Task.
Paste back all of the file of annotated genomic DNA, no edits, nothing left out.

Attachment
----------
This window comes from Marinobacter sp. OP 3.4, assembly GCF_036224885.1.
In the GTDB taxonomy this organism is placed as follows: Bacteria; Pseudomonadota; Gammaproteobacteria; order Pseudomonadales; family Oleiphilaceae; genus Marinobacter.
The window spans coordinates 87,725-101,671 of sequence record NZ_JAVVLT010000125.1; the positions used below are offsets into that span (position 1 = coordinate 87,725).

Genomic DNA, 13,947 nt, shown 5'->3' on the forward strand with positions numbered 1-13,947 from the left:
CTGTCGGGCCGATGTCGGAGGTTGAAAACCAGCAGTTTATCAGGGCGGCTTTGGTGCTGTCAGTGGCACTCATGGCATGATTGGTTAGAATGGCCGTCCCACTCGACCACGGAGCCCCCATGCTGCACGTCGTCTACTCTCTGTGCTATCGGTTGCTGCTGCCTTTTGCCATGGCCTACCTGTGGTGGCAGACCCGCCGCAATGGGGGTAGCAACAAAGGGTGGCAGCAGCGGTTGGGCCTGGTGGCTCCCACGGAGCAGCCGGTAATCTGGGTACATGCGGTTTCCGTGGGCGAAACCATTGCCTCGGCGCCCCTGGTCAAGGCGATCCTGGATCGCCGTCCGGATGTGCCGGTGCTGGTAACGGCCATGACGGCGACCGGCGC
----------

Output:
This window comes from Marinobacter sp. OP 3.4, assembly GCF_036224885.1.
In the GTDB taxonomy this organism is placed as follows: Bacteria; Pseudomonadota; Gammaproteobacteria; order Pseudomonadales; family Oleiphilaceae; genus Marinobacter.
The window spans coordinates 87,725-101,671 of sequence record NZ_JAVVLT010000125.1; the positions used below are offsets into that span (position 1 = coordinate 87,725).

Genomic DNA, 13,947 nt, shown 5'->3' on the forward strand with positions numbered 1-13,947 from the left:
CTGTCGGGCCGATGTCGGAGGTTGAAAACCAGCAGTTTATCAGGGCGGCTTTGGTGCTGTCAGTGGCACTCATGGCATGATTGGTTAGAATGGCCGTCCCACTCGACCACGGAGCCCCCATGCTGCACGTCGTCTACTCTCTGTGCTATCGGTTGCTGCTGCCTTTTGCCATGGCCTACCTGTGGTGGCAGACCCGCCGCAATGGGGGTAGCAACAAAGGGTGGCAGCAGCGGTTGGGCCTGGTGGCTCCCACGGAGCAGCCGGTAATCTGGGTACATGCGGTTTCCGTGGGCGAAACCATTGCCTCGGCGCCCCTGGTCAAGGCGATCCTGGATCGCCGTCCGGATGTGCCGGTGCTGGTAACGGCCATGACGGCGACCGGCGC